Semillon, is easy to grow. It’s major fault is interestingly, its best loved virtue. Semillon is prone to developing rot. This is a good thing because Semillon is especially susceptible to being struck by botrytis. Known as noble rot, once Semillon becomes infested with botrytis, it also develops amazing characteristic sought by lovers of sweet wines all over the world!
Semillon, with its think skin, low acid fruit and rich, oily profile is perfect for Sauternes. In fact, it is the dominant grape variety in the entire Sauternes appellation that is used to produce sweet, white, Bordeaux wine. While its also planted in Australia, America and other regions, it reaches its full potential with the sweet Bordeaux wine from the Sauternes and Barsac appellations. In Bordeaux, the Semillon is blended with Sauvignon Blanc and Muscadelle in Graves Pessac Leognan, as well as in Entre-deux-mers to produce dry, white Bordeaux wine.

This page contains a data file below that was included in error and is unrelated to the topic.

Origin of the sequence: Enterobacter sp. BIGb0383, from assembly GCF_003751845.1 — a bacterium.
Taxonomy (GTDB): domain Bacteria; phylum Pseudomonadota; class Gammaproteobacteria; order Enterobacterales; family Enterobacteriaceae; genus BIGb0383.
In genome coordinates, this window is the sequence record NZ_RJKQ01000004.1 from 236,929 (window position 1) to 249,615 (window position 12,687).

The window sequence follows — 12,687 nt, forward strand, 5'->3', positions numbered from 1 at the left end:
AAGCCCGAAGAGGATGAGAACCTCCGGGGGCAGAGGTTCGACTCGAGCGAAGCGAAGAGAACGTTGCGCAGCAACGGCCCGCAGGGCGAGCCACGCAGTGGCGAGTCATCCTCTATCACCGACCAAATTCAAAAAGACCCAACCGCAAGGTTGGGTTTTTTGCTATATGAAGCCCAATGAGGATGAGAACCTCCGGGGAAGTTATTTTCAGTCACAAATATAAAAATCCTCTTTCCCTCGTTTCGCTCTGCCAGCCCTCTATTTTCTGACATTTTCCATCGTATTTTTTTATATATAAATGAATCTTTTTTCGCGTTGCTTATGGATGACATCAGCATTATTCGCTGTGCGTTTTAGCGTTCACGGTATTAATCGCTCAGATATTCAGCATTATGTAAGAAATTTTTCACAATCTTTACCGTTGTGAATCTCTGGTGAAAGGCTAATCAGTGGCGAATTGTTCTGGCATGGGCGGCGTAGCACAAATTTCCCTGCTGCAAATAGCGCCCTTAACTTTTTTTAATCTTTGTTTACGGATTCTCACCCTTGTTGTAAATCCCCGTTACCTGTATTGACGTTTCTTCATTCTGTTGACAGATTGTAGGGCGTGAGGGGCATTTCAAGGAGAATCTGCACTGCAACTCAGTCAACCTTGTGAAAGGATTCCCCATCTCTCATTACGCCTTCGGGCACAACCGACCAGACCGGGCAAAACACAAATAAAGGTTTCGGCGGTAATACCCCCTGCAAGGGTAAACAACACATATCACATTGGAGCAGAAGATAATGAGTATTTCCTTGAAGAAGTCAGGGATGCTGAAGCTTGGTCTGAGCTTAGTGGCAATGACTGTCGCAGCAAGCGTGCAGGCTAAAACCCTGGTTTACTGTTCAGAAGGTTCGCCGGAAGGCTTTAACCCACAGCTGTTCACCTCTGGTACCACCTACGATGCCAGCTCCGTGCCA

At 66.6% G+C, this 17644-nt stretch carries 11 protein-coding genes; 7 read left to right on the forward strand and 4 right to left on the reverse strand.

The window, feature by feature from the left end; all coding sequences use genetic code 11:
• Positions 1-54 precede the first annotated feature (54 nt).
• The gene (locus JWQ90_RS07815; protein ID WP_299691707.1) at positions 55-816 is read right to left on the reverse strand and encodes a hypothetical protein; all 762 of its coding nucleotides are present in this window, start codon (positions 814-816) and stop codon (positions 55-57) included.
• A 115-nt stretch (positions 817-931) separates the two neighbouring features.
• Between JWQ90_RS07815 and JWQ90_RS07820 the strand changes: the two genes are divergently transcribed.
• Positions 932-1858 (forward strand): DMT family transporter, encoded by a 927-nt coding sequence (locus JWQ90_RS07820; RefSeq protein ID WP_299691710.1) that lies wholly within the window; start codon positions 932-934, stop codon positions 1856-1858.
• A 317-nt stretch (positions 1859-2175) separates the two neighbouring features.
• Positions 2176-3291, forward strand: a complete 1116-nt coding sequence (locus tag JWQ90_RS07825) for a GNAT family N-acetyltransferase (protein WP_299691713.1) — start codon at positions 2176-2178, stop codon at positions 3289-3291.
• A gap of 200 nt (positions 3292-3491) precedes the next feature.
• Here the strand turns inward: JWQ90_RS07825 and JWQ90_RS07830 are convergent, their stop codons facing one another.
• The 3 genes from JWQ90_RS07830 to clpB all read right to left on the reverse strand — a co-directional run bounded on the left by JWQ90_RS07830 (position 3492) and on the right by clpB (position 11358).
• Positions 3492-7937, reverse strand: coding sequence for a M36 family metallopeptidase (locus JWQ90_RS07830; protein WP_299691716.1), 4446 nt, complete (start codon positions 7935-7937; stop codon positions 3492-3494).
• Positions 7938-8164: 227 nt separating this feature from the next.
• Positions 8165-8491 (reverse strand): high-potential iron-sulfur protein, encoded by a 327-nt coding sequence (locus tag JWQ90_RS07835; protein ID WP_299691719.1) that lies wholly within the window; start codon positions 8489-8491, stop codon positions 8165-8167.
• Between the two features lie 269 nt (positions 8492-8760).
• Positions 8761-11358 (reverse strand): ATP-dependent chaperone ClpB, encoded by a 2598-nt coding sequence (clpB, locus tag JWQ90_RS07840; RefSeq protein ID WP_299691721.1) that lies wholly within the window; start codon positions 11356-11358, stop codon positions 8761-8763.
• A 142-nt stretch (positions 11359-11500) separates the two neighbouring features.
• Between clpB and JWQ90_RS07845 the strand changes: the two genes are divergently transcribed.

The magic of Semillon takes place due to botrytis. When a grape is attacked by this rot, the berries are consumed by the development of rot. They shrivel on the vine. Sugar levels ratchet up and as the grapes dry and lose water, they become incredibly concentrated with sweet fruit, roasted nut and honey coated, tropical flavors.
Semillon was at one time a very popular white wine varietal. It was widely used for the production of dry white wines. In fact, in the early 19th century, the grape was thought to be the most widely planted white varietal in the world. It inhabited 90% of all of South Africa’s vineyards. As a point of reference, today, the grape covers about 1% of South Africa’s vineyards. To combat the loss of the vines and the ever decreasing amount of clones available, in 2008, a group of seventeen different Bordeaux wine producers agreed to form a cooperative that focused on growing their own Semillon clones.